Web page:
- Ridgway, R. & Ridgway, J. (2011). Crimes Against Statistical Inference: Forcing Teachers to be Accessories after the (Absence of) Fact. Online Educational Research Journal 11.
- Ridgway, J., Nicholson, J. & McCusker, S. (2007). Reasoning with Multivariate Evidence. International Electronic Journal of Mathematics Education 2(3): 245-269.
- Ridgway, J., Nicholson, J. & McCusker, S. (2007). Teaching Statistics - Despite its Applications. Teaching Statistics 29(2): 44-48.
- J. Ridgway, S. McCusker & J. Nicholson (2006). Reasoning with data- time for a rethink? Teaching Statistics 28(1): 2-9.
- J. Ridgway & S. McCusker (2003). Using Computers to Assess New Educational Goals. Assessment in Education: Principles, Policy and Practice 10(3): 309-328.
- M. Richardson, J.-A. Baird, J. Ridgway, M. Ripley, D. Shorrocks-Taylor & M. Swan (2002). Challenging minds? Students' perceptions of computer-based World Class Tests of problem solving. Computers in Human Behavior 18(6): 633-649.
- J. Ridgway, J.S. Zawojewski & M.N. Hoover (2000). Problematising Evidence-based Policy and Practice. Evaluation and Research in Education 14(3/4): 181-192.
- Ridgway, J. (2008). Challenge: coping with complexity. Envisioning education in the context of social and technical change - what sorts of education systems, methods and institutions do we need to help people deal with complexity?.
- J. Ridgway, S. McCusker & D. Pead (2004). Literature Review of E-assessment. Bristol: Futurelab.
- Ridgway, J. & McCusker, S. (2009). Challenges for Research in e-Assessment.
- Ripley, M., Harding, R., Redif, H., Ridgway, J. & Tafler, J. (2009). Review of Advanced e-Assessment Techniques (RAeAT) Final Report. Joint Information Systems Committee.
- J. Ridgway & the MARS Group (2005). Finding Patterns and Relationships; Using Representations; Making Sense of Evidence; Optimisation; Providing; Finding Relationships in Data. Manchester: Granada Learning, Granada Learning.
Available for media contact about:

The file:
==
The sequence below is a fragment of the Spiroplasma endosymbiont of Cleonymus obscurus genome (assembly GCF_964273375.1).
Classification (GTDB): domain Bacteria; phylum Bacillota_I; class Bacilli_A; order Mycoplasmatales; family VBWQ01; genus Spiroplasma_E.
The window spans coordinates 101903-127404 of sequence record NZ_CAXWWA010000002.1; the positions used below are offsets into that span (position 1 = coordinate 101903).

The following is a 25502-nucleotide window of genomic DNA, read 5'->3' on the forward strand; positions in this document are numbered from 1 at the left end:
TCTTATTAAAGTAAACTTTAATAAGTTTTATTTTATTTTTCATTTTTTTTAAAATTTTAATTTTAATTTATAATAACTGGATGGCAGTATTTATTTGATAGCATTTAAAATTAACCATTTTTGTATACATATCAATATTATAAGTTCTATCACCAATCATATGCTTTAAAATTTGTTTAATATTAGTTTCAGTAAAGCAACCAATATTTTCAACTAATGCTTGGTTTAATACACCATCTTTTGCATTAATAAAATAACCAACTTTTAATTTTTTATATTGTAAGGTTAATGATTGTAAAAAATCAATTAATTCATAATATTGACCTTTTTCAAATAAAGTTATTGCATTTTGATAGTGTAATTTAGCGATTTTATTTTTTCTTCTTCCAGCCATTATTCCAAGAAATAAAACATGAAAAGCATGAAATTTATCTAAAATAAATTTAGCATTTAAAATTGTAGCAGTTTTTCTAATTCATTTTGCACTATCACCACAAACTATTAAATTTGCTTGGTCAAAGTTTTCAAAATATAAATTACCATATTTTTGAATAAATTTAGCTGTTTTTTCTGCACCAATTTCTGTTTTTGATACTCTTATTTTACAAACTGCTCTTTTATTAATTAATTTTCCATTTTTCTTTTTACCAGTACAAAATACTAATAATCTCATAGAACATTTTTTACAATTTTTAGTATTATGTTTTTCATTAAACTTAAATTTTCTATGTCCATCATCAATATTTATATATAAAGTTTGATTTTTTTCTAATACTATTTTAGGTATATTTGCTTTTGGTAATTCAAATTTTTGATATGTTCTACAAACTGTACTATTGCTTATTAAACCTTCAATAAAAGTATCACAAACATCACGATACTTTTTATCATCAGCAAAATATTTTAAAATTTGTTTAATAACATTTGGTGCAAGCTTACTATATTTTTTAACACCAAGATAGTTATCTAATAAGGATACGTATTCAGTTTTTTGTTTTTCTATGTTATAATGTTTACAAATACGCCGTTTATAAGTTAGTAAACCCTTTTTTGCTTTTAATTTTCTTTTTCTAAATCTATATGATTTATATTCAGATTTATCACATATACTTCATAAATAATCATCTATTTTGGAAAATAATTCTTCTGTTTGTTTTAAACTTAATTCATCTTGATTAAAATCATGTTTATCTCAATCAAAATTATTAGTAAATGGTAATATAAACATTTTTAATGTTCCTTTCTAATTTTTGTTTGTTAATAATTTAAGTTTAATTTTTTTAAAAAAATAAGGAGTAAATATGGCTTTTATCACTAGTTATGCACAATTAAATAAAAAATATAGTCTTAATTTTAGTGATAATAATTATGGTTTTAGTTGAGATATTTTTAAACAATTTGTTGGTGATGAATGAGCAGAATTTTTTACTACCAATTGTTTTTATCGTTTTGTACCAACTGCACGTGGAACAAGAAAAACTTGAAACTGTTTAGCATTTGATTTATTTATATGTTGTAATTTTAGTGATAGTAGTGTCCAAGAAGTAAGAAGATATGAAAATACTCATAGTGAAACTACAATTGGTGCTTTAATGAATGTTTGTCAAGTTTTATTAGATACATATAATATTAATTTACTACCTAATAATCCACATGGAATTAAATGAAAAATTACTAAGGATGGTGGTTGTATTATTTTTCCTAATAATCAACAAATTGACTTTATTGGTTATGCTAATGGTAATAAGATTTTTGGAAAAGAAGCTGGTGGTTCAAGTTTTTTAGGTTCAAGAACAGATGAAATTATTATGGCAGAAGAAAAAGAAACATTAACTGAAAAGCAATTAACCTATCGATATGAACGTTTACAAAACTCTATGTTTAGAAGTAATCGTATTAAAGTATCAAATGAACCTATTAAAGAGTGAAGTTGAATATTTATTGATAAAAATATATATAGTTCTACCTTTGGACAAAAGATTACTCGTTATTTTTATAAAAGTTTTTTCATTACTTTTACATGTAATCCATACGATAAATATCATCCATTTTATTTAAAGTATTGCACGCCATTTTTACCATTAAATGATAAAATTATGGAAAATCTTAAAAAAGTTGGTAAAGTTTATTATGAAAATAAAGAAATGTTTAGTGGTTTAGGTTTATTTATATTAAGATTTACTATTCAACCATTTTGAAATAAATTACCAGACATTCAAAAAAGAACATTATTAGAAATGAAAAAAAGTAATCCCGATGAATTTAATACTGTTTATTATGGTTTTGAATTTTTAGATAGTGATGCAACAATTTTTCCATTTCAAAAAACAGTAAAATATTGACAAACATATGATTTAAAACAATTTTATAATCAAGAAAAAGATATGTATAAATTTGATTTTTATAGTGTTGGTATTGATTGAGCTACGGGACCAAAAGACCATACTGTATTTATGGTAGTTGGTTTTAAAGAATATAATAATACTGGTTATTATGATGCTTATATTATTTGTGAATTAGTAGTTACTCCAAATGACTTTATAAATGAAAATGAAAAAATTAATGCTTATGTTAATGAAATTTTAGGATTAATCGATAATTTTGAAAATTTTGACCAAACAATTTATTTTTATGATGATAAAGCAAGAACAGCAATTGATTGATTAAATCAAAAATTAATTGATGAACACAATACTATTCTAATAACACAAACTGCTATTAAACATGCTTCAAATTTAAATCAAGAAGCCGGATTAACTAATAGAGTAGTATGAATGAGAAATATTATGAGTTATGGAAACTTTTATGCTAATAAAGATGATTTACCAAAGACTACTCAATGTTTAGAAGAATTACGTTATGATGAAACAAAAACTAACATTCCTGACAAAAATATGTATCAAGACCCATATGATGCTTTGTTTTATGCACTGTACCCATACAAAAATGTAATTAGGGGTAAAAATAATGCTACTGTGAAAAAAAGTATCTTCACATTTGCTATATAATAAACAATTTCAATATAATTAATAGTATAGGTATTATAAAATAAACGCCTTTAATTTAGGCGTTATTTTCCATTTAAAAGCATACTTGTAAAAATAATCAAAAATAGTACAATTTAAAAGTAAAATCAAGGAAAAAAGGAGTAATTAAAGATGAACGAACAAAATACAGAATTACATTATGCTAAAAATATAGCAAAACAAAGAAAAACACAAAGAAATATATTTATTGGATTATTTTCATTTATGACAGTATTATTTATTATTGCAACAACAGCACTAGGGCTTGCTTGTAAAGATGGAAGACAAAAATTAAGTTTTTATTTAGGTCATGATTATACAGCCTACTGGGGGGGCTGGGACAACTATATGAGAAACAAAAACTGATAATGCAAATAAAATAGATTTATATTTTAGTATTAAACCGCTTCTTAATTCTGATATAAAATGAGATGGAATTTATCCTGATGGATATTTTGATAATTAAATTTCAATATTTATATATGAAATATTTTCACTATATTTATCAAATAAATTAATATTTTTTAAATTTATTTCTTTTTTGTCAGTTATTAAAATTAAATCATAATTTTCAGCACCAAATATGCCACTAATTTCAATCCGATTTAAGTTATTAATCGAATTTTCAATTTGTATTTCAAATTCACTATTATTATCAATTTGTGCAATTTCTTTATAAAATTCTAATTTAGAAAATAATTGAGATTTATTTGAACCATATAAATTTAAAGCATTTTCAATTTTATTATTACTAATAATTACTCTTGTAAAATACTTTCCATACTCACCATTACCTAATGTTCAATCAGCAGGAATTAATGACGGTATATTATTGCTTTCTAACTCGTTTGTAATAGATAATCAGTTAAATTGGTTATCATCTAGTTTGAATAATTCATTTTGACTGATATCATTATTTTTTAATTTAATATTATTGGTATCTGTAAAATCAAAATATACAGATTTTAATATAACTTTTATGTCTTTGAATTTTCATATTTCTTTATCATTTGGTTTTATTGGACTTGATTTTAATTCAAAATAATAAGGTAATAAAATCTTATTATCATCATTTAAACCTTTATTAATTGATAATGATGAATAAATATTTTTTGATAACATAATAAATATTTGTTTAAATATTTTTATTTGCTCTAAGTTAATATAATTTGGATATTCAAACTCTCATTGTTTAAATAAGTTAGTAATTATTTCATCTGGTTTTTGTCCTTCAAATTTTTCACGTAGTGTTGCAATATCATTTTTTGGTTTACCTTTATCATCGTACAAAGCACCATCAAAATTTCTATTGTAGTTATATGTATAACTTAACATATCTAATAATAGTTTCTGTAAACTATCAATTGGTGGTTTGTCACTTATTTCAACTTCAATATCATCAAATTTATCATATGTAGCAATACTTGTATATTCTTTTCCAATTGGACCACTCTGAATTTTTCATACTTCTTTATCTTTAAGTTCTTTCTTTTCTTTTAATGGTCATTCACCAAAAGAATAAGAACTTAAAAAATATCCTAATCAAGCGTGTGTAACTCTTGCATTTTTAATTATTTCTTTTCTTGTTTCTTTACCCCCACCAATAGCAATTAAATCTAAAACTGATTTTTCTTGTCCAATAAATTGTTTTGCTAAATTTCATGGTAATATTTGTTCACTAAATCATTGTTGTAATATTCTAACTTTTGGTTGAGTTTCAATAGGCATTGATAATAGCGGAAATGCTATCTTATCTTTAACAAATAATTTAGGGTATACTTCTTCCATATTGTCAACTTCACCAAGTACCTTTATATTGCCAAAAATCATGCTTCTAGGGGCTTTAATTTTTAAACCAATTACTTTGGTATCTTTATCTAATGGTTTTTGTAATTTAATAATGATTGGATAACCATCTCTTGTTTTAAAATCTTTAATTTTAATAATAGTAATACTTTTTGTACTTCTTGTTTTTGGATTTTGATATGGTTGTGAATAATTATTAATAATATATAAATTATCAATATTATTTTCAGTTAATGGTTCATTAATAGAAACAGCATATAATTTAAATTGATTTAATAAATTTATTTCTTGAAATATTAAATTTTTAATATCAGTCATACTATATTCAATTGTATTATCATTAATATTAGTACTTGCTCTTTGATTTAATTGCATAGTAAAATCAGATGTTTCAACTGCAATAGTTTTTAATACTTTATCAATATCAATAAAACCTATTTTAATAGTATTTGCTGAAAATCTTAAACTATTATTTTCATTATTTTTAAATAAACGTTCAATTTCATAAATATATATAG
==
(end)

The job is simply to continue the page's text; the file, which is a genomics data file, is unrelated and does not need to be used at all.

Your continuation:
- General policy: assessment
- General policy: educational change
- General policy: thinking skills
- Subject specialists: mathematics education
- Subject specialists: use of computers in school
- 2015: ERASMUS+ - Promoting Civic Engagement Via Exploration of Evidence Challenges for Statistics Education (£5918.09 from European Commission)
- 2015: ERASMUS+ - Promoting Civic Engagement Via Exploration of Evidence Challenges for Statistics Education (£84555.27 from European Commission)
- 2014: PARLIAMENTARY CONSTITUENCY KIT (£46563.20 from ESRC)
- 2013: INCENSE - Influencing Policy and Practice by Stimulating Public Debate about the 2011 Census (£153865.00 from ESRC)
- 2012: Stem Labs (£1500.00 from EXICOE)
- 2010: Reasoning from Evidence (£49601.00 from The Nuffield Foundation)
- 2010: Supporting Equality in Science Technology and Mathematics related choices of careers - SESTEM (£93220.42 from European Commission)
- 2008: BECTA3: INNOVATIVE ICT (£19956.00 from BECTA)
- 2008: PREMA2 (£19177.97 from European Commission)
- 2008: Promoting equality in digital literacy (£34687.47 from European Commission)
- 2007: PLAUSIBLE ESTIMATION (£49657.00 from The Bowland Trust)
- 2007: REASONING WITH DATA IN CITIZENSHIP (£60276.00 from BECTA)
- 2007: UNDERSTANDING INFORMATION (£19656.00 from BECTA)
- 2006: DATA RICH RESOURCES TO PROMOTE (£24900.00 from CCEA)
- 2005: ENQUIRING MINDS (£15332.00 from NESTA Futurelab)
- 2005: ENQUIRING MINDS (£15332.00 from NESTA Futurelab)
- 2005: PREMA (£23549.00 from European Commission)
- 2004: KS3 ICT TESTS PROJECT (£31625.53 from Research Machines plc)
- 2000: WORLD CLASS TESTS STRAND TWO (£493348.00 from QCA London)
- 1999: MARS PROJECT (£23650.00 from )
- 1999: WORLD CLASS TESTS (£45500.00 from )
- 1998: MARS - RESEARCH SUPPORT (£14787.00 from University of Nottingham)
- 1998: MARS PROJECT (£120000.00 from )